Antedating of "by (the) hokey"

Robin Hamilton robin.hamilton3 at VIRGINMEDIA.COM
Fri Apr 25 09:59:22 UTC 2014

The OED has the first citation, under hokey | hoaky, n., from 1825:

In by hokey, by the hokey, a petty oath, or asseveration. Also, by the hokey
[Hoakie, in Ayrshire, according to Jamieson, means ‘a fire that has been
covered up with cinders, when all the fuel has become red’. This is hardly
likely to be the source of the petty oath, which seems to be substituted for
some other word.]

1825   J. Jamieson Etymol. Dict. Sc. Lang. Suppl. (at cited word),   Used
also as a petty oath, By the hoakie.

Green's Dictionary of Slang also gives a first cite from 1825, from S.
Wordsworth, Forest Rose.

The term occurs earlier, in Dublin Cant poems dating from the 1780s.

The earliest of this set of poems was 'De Nite Before Larry Was Stretched'.
In the version of this printed in _The Irish Nosegay_ (1789), p. 123 ff, we
find (stanza 5):

        [Larry] sed, "Be de holy, you teeffe,
        "I'll splinter you skull wid me daddle ...

In the anglicised version printed in _The Festival of Anacreon_ (1790) and
_Paddy Whack's Bottle Companion_ (1791), this becomes "by the holy".

The original Larry is immediately followed in the _The Irish Nosegay_ by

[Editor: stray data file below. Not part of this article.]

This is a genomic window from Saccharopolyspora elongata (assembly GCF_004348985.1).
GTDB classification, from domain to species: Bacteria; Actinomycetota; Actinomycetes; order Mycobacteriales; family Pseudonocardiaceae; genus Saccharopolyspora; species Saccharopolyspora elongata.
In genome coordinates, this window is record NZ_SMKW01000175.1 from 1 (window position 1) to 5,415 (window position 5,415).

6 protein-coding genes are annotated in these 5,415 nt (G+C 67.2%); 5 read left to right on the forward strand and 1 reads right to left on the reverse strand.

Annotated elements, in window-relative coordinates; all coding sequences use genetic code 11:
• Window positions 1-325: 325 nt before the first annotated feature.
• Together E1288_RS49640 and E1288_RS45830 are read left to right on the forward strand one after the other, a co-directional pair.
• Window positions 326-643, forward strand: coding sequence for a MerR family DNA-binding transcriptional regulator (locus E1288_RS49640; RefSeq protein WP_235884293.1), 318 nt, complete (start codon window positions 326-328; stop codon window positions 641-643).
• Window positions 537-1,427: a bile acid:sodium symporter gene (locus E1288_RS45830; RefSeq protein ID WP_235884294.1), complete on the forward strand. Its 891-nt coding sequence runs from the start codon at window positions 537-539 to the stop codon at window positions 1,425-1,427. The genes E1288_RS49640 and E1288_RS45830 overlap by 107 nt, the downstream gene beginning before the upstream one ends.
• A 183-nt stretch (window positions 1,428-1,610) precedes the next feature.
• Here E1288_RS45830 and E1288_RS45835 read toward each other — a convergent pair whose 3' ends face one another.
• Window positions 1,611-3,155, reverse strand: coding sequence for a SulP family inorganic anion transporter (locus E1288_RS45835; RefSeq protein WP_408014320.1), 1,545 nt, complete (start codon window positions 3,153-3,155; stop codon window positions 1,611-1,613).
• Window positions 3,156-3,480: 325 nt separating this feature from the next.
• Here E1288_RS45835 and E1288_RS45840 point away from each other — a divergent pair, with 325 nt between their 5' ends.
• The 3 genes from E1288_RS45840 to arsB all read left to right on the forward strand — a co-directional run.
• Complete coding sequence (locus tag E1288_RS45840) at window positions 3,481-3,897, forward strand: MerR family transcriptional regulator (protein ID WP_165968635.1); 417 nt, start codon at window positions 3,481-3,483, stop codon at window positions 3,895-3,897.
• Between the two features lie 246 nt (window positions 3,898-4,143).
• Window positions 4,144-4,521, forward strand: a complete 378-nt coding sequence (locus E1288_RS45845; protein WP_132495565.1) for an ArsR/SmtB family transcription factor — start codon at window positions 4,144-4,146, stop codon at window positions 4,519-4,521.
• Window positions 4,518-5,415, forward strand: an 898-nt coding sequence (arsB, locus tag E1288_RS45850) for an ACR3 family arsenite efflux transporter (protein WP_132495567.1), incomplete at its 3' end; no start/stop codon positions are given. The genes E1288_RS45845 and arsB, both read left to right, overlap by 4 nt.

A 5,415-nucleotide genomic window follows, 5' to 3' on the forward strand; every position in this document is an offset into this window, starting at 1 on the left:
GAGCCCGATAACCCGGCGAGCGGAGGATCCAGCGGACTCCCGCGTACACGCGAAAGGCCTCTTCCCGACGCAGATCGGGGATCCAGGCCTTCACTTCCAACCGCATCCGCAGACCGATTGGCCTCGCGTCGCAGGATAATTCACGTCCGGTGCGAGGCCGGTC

''Larry's Stiff' (p. 125ff), describing the wake over Larry's corpse, where
we have in stanza 2: "Be de hoky, our boys wou'd't let 'em."  "Larry's
Stiff" also appears in _The bug-a-Boo_ (printed by W. Goggin, Limerick,
undated, but probably slightly earlier than _The Irish Nosegay_).

Again in _The Irish Nosegay_ (p. 142), we have 'Luke Caffrey's Kilmainham
Minit', with the line, "Oh! be de Hoky, id was den dat me Port-Royal run

The form, "be de hoky!" also appears in "A New Song call'd Luke Caffrey's
Gost", as part of a prose interjection: "... he gave dem leg bail for his
appearance at de next crack-neck assembly be de hoky!"

Finally, "By de Hoky" occurs nine times in the poem, "Lord Altam's Bull,"
again in _The Irish Nosegay_, pp. 136ff.

Robin Hamilton

The American Dialect Society -

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